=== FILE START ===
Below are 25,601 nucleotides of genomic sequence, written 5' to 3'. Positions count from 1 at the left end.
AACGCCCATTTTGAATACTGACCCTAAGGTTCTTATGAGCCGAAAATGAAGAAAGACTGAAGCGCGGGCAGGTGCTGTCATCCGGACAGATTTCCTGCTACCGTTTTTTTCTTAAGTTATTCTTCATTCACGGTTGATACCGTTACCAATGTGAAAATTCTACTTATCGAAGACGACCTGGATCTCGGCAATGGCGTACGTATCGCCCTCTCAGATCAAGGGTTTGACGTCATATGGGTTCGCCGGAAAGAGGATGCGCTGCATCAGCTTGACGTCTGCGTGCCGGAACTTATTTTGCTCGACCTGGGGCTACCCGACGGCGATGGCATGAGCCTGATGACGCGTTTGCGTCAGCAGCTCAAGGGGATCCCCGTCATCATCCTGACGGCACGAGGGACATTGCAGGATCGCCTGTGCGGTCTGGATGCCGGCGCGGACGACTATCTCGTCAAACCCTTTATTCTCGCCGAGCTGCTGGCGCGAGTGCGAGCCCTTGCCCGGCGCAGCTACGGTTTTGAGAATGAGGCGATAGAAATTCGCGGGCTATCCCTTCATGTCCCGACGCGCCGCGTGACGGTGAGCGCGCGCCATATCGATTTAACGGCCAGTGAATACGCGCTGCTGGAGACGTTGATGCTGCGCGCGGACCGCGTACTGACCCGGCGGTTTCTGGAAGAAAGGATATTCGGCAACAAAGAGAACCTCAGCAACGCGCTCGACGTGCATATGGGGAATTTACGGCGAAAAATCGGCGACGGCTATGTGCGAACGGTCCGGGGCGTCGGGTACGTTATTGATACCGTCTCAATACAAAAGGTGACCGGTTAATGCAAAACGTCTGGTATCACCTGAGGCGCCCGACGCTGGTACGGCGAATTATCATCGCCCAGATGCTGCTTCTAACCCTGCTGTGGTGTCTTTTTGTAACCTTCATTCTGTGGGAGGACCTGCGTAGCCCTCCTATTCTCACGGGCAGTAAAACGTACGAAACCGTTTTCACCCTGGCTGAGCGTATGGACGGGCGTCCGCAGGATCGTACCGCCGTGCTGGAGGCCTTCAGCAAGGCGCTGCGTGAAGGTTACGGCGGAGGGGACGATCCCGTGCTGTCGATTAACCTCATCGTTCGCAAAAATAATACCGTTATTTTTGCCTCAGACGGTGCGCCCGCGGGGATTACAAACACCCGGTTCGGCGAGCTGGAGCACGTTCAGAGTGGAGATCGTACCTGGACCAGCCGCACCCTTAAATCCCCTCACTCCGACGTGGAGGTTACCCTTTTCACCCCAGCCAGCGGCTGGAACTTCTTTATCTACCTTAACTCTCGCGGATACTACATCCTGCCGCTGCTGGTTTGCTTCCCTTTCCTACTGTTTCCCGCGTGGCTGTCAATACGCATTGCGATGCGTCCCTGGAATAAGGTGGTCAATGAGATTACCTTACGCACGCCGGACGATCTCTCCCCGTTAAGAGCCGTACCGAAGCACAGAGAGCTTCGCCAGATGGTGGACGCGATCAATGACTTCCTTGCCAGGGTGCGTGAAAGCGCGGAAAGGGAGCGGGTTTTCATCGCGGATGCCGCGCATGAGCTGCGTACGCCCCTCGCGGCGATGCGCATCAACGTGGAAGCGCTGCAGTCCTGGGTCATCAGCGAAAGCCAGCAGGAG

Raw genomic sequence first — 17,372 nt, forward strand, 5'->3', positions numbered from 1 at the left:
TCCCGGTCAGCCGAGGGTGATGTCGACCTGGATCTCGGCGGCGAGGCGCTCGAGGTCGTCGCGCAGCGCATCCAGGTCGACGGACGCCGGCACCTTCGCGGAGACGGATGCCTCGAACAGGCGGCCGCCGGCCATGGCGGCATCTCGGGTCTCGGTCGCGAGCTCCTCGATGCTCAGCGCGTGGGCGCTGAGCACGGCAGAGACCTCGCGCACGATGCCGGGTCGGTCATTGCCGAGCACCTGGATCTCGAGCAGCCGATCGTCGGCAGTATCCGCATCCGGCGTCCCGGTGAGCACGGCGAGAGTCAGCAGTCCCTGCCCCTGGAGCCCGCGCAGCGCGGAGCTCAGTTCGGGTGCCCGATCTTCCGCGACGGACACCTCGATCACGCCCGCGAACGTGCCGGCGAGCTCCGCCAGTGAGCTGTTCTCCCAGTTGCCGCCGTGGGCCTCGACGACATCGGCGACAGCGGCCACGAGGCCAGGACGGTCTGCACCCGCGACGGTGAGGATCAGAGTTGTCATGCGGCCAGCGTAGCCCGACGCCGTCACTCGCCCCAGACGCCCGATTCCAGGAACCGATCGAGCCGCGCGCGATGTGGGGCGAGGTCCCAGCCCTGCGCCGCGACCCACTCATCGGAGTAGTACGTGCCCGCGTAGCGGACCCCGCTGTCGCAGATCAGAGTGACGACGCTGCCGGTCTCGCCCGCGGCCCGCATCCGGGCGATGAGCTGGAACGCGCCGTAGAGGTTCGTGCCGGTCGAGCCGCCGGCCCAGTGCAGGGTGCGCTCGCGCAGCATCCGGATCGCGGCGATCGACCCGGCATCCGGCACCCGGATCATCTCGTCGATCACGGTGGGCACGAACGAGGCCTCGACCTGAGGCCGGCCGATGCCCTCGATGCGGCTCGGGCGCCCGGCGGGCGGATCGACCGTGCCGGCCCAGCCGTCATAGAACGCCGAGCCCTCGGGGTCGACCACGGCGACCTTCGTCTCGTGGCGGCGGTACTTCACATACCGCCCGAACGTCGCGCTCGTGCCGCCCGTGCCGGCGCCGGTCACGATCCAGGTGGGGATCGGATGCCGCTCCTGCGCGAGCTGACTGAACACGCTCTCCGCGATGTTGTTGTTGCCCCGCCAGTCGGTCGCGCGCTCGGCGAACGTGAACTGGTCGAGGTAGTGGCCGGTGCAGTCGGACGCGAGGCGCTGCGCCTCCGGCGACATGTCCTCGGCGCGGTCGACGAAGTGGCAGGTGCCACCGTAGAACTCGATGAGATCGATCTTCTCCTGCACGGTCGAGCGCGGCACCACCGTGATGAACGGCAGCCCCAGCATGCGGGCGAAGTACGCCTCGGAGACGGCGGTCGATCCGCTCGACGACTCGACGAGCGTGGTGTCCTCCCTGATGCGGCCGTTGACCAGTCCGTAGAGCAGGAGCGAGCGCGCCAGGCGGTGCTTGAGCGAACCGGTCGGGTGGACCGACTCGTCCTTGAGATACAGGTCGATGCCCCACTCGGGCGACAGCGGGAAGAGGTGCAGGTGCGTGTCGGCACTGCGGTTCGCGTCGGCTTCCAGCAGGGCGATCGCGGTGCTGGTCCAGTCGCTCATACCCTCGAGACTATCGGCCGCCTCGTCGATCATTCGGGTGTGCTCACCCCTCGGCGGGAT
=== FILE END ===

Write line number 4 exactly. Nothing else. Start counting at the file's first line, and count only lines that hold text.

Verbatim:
TCCCGGTCAGCCGAGGGTGATGTCGACCTGGATCTCGGCGGCGAGGCGCTCGAGGTCGTCGCGCAGCGCATCCAGGTCGACGGACGCCGGCACCTTCGCGGAGACGGATGCCTCGAACAGGCGGCCGCCGGCCATGGCGGCATCTCGGGTCTCGGTCGCGAGCTCCTCGATGCTCAGCGCGTGGGCGCTGAGCACGGCAGAGACCTCGCGCACGATGCCGGGTCGGTCATTGCCGAGCACCTGGATCTCGAGCAGCCGATCGTCGGCAGTATCCGCATCCGGCGTCCCGGTGAGCACGGCGAGAGTCAGCAGTCCCTGCCCCTGGAGCCCGCGCAGCGCGGAGCTCAGTTCGGGTGCCCGATCTTCCGCGACGGACACCTCGATCACGCCCGCGAACGTGCCGGCGAGCTCCGCCAGTGAGCTGTTCTCCCAGTTGCCGCCGTGGGCCTCGACGACATCGGCGACAGCGGCCACGAGGCCAGGACGGTCTGCACCCGCGACGGTGAGGATCAGAGTTGTCATGCGGCCAGCGTAGCCCGACGCCGTCACTCGCCCCAGACGCCCGATTCCAGGAACCGATCGAGCCGCGCGCGATGTGGGGCGAGGTCCCAGCCCTGCGCCGCGACCCACTCATCGGAGTAGTACGTGCCCGCGTAGCGGACCCCGCTGTCGCAGATCAGAGTGACGACGCTGCCGGTCTCGCCCGCGGCCCGCATCCGGGCGATGAGCTGGAACGCGCCGTAGAGGTTCGTGCCGGTCGAGCCGCCGGCCCAGTGCAGGGTGCGCTCGCGCAGCATCCGGATCGCGGCGATCGACCCGGCATCCGGCACCCGGATCATCTCGTCGATCACGGTGGGCACGAACGAGGCCTCGACCTGAGGCCGGCCGATGCCCTCGATGCGGCTCGGGCGCCCGGCGGGCGGATCGACCGTGCCGGCCCAGCCGTCATAGAACGCCGAGCCCTCGGGGTCGACCACGGCGACCTTCGTCTCGTGGCGGCGGTACTTCACATACCGCCCGAACGTCGCGCTCGTGCCGCCCGTGCCGGCGCCGGTCACGATCCAGGTGGGGATCGGATGCCGCTCCTGCGCGAGCTGACTGAACACGCTCTCCGCGATGTTGTTGTTGCCCCGCCAGTCGGTCGCGCGCTCGGCGAACGTGAACTGGTCGAGGTAGTGGCCGGTGCAGTCGGACGCGAGGCGCTGCGCCTCCGGCGACATGTCCTCGGCGCGGTCGACGAAGTGGCAGGTGCCACCGTAGAACTCGATGAGATCGATCTTCTCCTGCACGGTCGAGCGCGGCACCACCGTGATGAACGGCAGCCCCAGCATGCGGGCGAAGTACGCCTCGGAGACGGCGGTCGATCCGCTCGACGACTCGACGAGCGTGGTGTCCTCCCTGATGCGGCCGTTGACCAGTCCGTAGAGCAGGAGCGAGCGCGCCAGGCGGTGCTTGAGCGAACCGGTCGGGTGGACCGACTCGTCCTTGAGATACAGGTCGATGCCCCACTCGGGCGACAGCGGGAAGAGGTGCAGGTGCGTGTCGGCACTGCGGTTCGCGTCGGCTTCCAGCAGGGCGATCGCGGTGCTGGTCCAGTCGCTCATACCCTCGAGACTATCGGCCGCCTCGTCGATCATTCGGGTGTGCTCACCCCTCGGCGGGAT